India is banning Chinese apps, in a reminder that nations still matter; China knows the more than anyone. Then, why centralized App Stores make this easier, and why Reddit is a reminder that infrastructure matters.
The Internet changed how media competes to focus and quality, but quality is defined by your niche.
Twitter fact-checks Trump, YouTube censors Chinese words, and Facebook reportedly declines to police polarization.
Blaming Facebook and Google for the media industry’s trouble inevitably leads to bad regulations with unintended consequences and the end of accountability for big tech.
Announcing the new Dithering podcast, and why it is important to fight for the open ecosystem that Spotify is trying to aggregate.
Shopify launched the Shop.app, which is not only a poor experience but also makes no sense strategically. Then, Google’s earnings show how big tech is going to get even stronger.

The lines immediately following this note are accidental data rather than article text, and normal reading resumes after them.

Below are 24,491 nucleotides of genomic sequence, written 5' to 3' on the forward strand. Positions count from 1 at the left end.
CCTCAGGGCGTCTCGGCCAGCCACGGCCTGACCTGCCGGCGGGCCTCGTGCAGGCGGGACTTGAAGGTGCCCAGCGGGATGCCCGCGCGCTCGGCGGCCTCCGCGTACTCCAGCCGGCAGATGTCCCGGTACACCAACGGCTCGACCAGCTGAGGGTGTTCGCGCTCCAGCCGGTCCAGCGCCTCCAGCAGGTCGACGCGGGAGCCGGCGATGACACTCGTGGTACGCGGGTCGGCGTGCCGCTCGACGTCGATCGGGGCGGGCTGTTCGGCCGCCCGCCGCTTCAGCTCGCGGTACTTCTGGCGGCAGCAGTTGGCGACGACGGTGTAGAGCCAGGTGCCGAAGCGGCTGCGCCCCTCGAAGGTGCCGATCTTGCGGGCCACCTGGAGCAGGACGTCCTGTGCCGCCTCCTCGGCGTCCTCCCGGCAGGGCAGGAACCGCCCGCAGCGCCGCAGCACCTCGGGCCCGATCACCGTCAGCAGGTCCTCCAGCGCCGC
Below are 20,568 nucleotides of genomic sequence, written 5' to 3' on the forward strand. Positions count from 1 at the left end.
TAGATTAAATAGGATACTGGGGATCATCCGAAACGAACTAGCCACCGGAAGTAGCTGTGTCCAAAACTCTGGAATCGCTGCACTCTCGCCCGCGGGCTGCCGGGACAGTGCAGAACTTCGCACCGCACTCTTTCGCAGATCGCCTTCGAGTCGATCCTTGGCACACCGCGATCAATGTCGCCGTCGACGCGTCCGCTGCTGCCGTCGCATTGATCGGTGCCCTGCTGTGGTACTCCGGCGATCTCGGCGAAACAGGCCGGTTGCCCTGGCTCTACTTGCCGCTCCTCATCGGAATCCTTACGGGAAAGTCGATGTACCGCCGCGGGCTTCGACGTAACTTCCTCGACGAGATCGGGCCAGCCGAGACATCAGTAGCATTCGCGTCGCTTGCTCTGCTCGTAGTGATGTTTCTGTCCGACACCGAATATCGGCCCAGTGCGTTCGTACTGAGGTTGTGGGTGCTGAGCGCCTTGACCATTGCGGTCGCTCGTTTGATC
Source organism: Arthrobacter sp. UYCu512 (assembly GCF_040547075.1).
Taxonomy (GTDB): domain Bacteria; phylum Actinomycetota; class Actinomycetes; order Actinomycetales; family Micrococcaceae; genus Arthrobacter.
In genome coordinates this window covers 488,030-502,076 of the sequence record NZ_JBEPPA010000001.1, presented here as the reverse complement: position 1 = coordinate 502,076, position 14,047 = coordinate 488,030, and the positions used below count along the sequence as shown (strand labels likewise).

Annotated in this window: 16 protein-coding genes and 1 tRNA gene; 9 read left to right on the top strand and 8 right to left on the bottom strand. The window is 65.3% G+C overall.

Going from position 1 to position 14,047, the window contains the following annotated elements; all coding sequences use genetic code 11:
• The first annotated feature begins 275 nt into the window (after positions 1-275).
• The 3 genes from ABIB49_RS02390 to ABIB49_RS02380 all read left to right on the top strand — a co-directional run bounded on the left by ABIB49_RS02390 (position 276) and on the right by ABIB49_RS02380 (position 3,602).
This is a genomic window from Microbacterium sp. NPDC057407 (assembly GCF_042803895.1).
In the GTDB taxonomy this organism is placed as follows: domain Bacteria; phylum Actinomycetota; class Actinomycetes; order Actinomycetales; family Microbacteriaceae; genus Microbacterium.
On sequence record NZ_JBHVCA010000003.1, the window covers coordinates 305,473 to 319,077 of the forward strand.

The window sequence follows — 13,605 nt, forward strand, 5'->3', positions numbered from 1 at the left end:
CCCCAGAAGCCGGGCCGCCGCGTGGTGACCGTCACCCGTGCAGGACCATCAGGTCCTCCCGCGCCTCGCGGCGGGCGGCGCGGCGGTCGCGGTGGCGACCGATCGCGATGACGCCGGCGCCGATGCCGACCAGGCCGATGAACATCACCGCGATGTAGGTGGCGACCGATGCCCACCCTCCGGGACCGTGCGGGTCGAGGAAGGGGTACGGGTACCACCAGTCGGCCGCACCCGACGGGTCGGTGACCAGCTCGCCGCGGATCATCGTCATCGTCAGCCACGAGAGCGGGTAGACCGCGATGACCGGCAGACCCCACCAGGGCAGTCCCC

Google Shopping is changing its model, suggesting Google is joining the Anti-Amazon Alliance; 3rd-party merchants should do the same.
More evidence that Apple and Google are dictating terms to governments; then, it is possible that Facebook’s approach to discovering outbreaks has the most promise.
Amazon cutting affiliate fees, Google versus French publishers, and movie studios seeking to sell to Netflix are all examples of the same trend: you must own your relationship with your customers.
The coronavirus crisis is making clear just how powerful tech companies are; hopefully this leads to a much more productive conversation about how that power should be utilized or regulated.